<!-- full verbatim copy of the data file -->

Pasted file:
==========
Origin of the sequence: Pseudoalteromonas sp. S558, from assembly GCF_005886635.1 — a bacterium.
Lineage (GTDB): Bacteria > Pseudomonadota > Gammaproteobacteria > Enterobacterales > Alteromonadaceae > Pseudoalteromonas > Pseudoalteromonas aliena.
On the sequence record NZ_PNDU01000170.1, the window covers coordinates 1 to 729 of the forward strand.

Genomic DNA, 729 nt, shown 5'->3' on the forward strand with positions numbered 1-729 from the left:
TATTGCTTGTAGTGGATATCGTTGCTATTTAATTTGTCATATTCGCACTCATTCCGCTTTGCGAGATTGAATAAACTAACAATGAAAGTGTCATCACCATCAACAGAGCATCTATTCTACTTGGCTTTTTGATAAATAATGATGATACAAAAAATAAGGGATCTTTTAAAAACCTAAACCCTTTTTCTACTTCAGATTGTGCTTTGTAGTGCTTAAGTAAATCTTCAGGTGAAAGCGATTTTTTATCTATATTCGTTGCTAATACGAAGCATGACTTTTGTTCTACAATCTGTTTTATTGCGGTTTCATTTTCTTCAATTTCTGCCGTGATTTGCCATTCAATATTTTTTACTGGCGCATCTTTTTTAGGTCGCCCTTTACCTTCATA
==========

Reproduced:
Origin of the sequence: Pseudoalteromonas sp. S558, from assembly GCF_005886635.1 — a bacterium.
Lineage (GTDB): Bacteria > Pseudomonadota > Gammaproteobacteria > Enterobacterales > Alteromonadaceae > Pseudoalteromonas > Pseudoalteromonas aliena.
On the sequence record NZ_PNDU01000170.1, the window covers coordinates 1 to 729 of the forward strand.

Genomic DNA, 729 nt, shown 5'->3' on the forward strand with positions numbered 1-729 from the left:
TATTGCTTGTAGTGGATATCGTTGCTATTTAATTTGTCATATTCGCACTCATTCCGCTTTGCGAGATTGAATAAACTAACAATGAAAGTGTCATCACCATCAACAGAGCATCTATTCTACTTGGCTTTTTGATAAATAATGATGATACAAAAAATAAGGGATCTTTTAAAAACCTAAACCCTTTTTCTACTTCAGATTGTGCTTTGTAGTGCTTAAGTAAATCTTCAGGTGAAAGCGATTTTTTATCTATATTCGTTGCTAATACGAAGCATGACTTTTGTTCTACAATCTGTTTTATTGCGGTTTCATTTTCTTCAATTTCTGCCGTGATTTGCCATTCAATATTTTTTACTGGCGCATCTTTTTTAGGTCGCCCTTTACCTTCATA